By Trisha Sadhwani, 2nd Year BSc Mathematics
As a second-year BSc Mathematics student at King’s College London, here are my top tips to make the most of your maths degree!
- Practise, practise, practise!
The best way to learn Mathematics is to solve problems. You do not fully understand a concept until you can solve problems on it and practise writing proofs. There are plenty of resources available to King’s students for problem-solving. A typical module has a problem sheet every week that tests your understanding of key ideas introduced. These sheets are discussed in a weekly interactive tutorial with a tutor and a small group of students – which I would highly recommend not missing! Lecturers also provide additional optional material and textbook recommendations. Most textbooks are available at King’s libraries for students to borrow.
- Interact with professors
It is common to not understand every single step of every mathematical argument presented in a lecture. Being confused is part of learning mathematics and it is important to ask questions. Your professors are leading academics in their fields of study – and interacting with them is a great resource to widen your knowledge. They usually hold office hours, both online and in person – during which you can get your doubts clarified and deepen your understanding of the subject. I would also recommend using the ‘padlet’ on module pages – a tool that allows you to ask questions anonymously.
- Interact with your peers
Sometimes it can be a lot less intimidating to ask a friend a question about something you don’t understand. The common study spaces on campus and group study rooms at King’s libraries are perfect for having discussions with other students on your course. My personal favourite is the NMES (Natural, Mathematical, and Engineering Sciences) common room on the fourth floor of the King’s building. A lot of learning can take place while talking about mathematics. Different people offer different perspectives on the same problem and that can be very useful in intuitively understanding what you are working on which brings me to my next point.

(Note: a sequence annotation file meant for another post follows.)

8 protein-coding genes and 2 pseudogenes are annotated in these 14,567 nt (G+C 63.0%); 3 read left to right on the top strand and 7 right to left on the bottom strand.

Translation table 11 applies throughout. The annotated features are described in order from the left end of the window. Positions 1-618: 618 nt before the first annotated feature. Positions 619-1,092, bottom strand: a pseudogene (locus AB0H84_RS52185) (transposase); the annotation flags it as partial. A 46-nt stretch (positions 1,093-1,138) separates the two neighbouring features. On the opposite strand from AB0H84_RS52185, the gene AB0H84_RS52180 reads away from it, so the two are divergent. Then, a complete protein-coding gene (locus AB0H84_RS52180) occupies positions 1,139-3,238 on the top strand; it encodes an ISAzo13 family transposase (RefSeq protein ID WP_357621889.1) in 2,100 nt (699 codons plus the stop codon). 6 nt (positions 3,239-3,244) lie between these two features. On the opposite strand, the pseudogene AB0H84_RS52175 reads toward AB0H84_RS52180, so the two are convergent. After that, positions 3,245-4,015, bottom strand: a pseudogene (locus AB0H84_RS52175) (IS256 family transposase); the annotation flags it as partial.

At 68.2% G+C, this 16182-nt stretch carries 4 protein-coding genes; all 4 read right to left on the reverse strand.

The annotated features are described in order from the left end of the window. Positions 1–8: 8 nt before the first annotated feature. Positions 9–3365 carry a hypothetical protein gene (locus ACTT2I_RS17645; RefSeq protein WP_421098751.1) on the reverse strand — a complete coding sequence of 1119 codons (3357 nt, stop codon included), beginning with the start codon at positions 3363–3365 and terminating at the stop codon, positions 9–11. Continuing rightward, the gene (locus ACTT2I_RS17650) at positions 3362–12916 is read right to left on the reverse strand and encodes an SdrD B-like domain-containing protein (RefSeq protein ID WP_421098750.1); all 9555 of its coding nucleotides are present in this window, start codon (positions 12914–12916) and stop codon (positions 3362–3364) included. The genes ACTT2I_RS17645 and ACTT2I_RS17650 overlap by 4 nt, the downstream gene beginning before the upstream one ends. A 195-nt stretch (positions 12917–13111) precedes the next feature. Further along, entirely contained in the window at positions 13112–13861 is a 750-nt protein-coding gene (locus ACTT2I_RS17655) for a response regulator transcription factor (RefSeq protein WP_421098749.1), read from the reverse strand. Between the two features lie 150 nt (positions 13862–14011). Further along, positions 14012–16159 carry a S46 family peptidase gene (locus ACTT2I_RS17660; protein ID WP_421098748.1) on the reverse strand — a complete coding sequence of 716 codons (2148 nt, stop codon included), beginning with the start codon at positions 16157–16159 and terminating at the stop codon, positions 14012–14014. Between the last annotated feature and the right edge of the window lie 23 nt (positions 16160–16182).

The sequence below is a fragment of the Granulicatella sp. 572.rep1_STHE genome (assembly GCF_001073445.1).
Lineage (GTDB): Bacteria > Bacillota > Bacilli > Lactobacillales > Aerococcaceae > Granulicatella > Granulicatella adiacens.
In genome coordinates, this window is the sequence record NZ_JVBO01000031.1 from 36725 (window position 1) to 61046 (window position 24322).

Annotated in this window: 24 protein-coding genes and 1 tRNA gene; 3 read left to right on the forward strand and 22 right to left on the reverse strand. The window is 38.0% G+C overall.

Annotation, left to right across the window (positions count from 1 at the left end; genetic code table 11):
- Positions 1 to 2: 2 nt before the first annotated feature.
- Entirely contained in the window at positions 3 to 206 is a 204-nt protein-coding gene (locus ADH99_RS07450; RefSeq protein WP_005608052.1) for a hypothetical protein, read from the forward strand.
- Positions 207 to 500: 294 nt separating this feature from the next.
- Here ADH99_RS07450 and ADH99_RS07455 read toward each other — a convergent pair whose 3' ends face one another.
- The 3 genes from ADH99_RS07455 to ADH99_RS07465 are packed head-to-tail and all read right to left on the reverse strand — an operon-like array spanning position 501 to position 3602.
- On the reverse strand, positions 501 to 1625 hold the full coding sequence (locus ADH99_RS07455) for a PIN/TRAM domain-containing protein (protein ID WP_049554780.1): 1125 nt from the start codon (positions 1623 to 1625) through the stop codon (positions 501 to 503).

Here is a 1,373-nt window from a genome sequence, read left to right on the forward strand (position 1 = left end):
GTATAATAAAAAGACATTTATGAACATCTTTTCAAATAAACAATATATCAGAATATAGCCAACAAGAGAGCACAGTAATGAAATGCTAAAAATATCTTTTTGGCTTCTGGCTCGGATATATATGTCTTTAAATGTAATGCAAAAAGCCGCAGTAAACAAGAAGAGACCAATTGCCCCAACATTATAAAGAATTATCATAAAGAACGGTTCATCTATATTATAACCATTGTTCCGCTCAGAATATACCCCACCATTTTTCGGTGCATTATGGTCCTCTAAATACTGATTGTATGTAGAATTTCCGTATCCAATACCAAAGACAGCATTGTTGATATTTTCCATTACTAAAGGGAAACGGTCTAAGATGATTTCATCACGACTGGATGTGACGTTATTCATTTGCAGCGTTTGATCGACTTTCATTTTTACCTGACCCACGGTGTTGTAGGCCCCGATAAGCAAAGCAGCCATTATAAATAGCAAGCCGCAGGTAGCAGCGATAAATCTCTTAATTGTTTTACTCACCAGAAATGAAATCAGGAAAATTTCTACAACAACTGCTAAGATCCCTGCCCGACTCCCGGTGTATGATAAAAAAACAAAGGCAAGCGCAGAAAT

- Build intuition
Mathematics at university is very different from mathematics at school. A lot of people are surprised when I tell them I write more letters than numbers. University maths is very proof and logic based and can be quite abstract – unlike anything you learn at school. The process of learning these abstract concepts can be made a lot more simple and more enjoyable by gaining an intuitive understanding of them. Some good ways to build intuition on mathematical ideas are to have as many discussions as you can, spend time understanding and internalising definitions, and not restrict your learning resources. Some textbooks might have explanations that resonate with you and complement your learning better than others. There are also really good YouTube channels that explain complex mathematical ideas in a simplified and interesting manner.
- Enjoy the process
My last tip is to enjoy the process of learning and be patient with it! Take time to find a system that works well for you. Managing your time and energy at university is important. Prioritise the methods of learning that work best for you. It is helpful to remember that the time you spend by yourself, trying to understand concepts, and making notes is very important – independent study is a significant part of your degree. Finally, remember to appreciate the beauty in mathematics. As the mathematician Bertrand Russel said, “Mathematics, rightly viewed, possesses not only truth, but supreme beauty.”